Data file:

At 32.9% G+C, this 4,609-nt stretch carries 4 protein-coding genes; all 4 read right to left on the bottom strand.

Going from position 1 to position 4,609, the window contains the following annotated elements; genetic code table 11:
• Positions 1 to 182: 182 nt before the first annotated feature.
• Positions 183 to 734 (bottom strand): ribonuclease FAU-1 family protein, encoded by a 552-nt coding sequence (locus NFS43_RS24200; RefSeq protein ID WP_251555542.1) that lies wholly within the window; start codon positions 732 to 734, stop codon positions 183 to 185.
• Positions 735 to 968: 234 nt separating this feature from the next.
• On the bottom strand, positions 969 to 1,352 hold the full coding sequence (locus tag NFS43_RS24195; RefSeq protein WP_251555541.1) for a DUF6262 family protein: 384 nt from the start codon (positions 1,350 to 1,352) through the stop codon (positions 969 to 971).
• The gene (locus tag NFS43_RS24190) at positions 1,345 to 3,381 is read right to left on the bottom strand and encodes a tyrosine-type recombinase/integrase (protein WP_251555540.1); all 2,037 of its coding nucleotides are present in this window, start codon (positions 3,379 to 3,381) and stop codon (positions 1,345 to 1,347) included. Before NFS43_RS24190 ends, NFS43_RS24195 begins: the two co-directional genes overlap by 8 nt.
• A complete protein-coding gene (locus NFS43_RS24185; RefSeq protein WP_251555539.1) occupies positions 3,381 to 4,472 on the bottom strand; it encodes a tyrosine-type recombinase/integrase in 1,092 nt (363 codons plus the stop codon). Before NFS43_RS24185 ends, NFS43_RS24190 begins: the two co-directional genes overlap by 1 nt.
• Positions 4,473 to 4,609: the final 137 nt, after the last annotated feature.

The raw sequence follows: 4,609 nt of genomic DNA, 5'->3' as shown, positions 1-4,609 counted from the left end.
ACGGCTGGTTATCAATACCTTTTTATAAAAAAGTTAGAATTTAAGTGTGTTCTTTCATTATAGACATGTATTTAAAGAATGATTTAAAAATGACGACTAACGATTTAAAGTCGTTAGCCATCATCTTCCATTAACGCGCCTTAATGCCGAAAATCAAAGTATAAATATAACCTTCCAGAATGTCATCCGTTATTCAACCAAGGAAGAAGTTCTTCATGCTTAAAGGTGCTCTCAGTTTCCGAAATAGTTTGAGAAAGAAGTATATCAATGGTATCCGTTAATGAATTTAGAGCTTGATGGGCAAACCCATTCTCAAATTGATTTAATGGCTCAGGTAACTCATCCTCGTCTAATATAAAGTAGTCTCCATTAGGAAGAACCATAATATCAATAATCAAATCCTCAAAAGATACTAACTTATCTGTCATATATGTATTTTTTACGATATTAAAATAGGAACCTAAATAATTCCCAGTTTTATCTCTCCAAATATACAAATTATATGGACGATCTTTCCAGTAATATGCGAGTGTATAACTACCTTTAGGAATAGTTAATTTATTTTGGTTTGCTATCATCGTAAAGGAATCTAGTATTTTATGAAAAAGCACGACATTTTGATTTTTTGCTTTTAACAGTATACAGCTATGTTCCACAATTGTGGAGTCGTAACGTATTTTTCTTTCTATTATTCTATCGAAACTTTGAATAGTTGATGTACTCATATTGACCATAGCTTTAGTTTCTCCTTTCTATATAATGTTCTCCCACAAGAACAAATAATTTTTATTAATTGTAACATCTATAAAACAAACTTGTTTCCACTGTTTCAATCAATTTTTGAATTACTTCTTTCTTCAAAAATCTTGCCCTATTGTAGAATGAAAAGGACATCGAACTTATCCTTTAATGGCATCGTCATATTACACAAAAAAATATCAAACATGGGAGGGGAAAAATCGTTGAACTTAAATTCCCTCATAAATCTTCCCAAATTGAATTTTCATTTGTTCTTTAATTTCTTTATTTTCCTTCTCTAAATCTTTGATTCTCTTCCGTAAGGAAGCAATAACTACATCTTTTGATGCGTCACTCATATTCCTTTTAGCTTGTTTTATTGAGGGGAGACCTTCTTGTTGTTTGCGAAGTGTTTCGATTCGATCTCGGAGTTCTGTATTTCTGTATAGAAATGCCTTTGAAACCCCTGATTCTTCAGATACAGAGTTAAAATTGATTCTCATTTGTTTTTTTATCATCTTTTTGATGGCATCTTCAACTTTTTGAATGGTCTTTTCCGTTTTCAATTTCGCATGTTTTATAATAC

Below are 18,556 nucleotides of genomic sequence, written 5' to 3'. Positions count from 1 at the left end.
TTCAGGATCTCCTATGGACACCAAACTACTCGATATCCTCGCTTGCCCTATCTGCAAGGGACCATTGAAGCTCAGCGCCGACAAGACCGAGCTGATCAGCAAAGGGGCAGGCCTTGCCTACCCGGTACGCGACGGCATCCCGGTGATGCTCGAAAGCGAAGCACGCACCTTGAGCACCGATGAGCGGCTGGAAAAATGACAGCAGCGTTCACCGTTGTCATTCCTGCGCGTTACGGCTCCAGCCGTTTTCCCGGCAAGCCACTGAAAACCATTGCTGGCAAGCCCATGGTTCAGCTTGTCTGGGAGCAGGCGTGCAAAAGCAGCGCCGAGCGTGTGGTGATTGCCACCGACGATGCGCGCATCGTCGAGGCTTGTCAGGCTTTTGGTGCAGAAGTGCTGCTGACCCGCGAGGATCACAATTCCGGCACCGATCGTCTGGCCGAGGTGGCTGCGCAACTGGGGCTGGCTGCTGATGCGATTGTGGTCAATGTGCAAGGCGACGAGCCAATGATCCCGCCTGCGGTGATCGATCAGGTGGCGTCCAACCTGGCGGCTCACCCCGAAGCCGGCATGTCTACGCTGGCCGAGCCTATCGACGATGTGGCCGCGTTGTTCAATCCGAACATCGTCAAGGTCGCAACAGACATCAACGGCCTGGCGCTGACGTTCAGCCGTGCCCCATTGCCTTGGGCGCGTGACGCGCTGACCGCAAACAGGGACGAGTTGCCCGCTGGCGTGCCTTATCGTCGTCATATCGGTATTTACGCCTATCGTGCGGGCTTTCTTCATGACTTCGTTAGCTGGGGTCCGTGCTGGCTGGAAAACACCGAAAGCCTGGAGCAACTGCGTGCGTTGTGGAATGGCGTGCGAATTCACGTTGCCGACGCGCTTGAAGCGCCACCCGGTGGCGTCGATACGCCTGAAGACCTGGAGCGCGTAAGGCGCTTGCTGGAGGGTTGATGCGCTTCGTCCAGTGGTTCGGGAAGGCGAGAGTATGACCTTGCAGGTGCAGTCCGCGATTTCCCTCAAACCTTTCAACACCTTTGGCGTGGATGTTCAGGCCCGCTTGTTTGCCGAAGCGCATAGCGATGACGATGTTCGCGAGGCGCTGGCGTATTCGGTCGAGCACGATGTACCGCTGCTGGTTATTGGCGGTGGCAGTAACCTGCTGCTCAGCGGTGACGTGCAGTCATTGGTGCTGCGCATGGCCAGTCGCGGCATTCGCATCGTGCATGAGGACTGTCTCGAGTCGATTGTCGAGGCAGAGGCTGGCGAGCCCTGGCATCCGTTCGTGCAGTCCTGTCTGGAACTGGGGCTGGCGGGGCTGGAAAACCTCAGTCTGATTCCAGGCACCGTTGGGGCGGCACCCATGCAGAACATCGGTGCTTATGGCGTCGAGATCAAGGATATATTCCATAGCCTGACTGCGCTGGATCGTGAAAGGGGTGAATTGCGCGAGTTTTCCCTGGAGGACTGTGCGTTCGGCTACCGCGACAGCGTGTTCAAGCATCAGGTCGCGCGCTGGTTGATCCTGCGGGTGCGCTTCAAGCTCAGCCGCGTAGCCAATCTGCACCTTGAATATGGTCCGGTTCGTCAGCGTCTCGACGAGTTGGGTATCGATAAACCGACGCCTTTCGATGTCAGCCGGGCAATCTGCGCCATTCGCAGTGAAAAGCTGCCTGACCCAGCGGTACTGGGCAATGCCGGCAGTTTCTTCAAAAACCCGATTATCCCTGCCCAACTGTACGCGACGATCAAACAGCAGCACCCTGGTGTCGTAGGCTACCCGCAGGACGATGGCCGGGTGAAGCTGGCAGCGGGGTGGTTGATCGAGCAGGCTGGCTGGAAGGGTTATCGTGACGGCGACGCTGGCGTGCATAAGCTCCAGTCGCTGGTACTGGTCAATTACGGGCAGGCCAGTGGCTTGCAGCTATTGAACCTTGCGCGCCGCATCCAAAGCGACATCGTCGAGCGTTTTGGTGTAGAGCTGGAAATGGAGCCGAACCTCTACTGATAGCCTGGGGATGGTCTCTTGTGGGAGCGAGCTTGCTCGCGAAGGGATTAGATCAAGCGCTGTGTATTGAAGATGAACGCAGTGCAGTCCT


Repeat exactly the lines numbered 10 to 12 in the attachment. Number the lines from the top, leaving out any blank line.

The raw sequence follows: 4,609 nt of genomic DNA, 5'->3' as shown, positions 1-4,609 counted from the left end.
ACGGCTGGTTATCAATACCTTTTTATAAAAAAGTTAGAATTTAAGTGTGTTCTTTCATTATAGACATGTATTTAAAGAATGATTTAAAAATGACGACTAACGATTTAAAGTCGTTAGCCATCATCTTCCATTAACGCGCCTTAATGCCGAAAATCAAAGTATAAATATAACCTTCCAGAATGTCATCCGTTATTCAACCAAGGAAGAAGTTCTTCATGCTTAAAGGTGCTCTCAGTTTCCGAAATAGTTTGAGAAAGAAGTATATCAATGGTATCCGTTAATGAATTTAGAGCTTGATGGGCAAACCCATTCTCAAATTGATTTAATGGCTCAGGTAACTCATCCTCGTCTAATATAAAGTAGTCTCCATTAGGAAGAACCATAATATCAATAATCAAATCCTCAAAAGATACTAACTTATCTGTCATATATGTATTTTTTACGATATTAAAATAGGAACCTAAATAATTCCCAGTTTTATCTCTCCAAATATACAAATTATATGGACGATCTTTCCAGTAATATGCGAGTGTATAACTACCTTTAGGAATAGTTAATTTATTTTGGTTTGCTATCATCGTAAAGGAATCTAGTATTTTATGAAAAAGCACGACATTTTGATTTTTTGCTTTTAACAGTATACAGCTATGTTCCACAATTGTGGAGTCGTAACGTATTTTTCTTTCTATTATTCTATCGAAACTTTGAATAGTTGATGTACTCATATTGACCATAGCTTTAGTTTCTCCTTTCTATATAATGTTCTCCCACAAGAACAAATAATTTTTATTAATTGTAACATCTATAAAACAAACTTGTTTCCACTGTTTCAATCAATTTTTGAATTACTTCTTTCTTCAAAAATCTTGCCCTATTGTAGAATGAAAAGGACATCGAACTTATCCTTTAATGGCATCGTCATATTACACAAAAAAATATCAAACATGGGAGGGGAAAAATCGTTGAACTTAAATTCCCTCATAAATCTTCCCAAATTGAATTTTCATTTGTTCTTTAATTTCTTTATTTTCCTTCTCTAAATCTTTGATTCTCTTCCGTAAGGAAGCAATAACTACATCTTTTGATGCGTCACTCATATTCCTTTTAGCTTGTTTTATTGAGGGGAGACCTTCTTGTTGTTTGCGAAGTGTTTCGATTCGATCTCGGAGTTCTGTATTTCTGTATAGAAATGCCTTTGAAACCCCTGATTCTTCAGATACAGAGTTAAAATTGATTCTCATTTGTTTTTTTATCATCTTTTTGATGGCATCTTCAACTTTTTGAATGGTCTTTTCCGTTTTCAATTTCGCATGTTTTATAATAC

Below are 18,556 nucleotides of genomic sequence, written 5' to 3'. Positions count from 1 at the left end.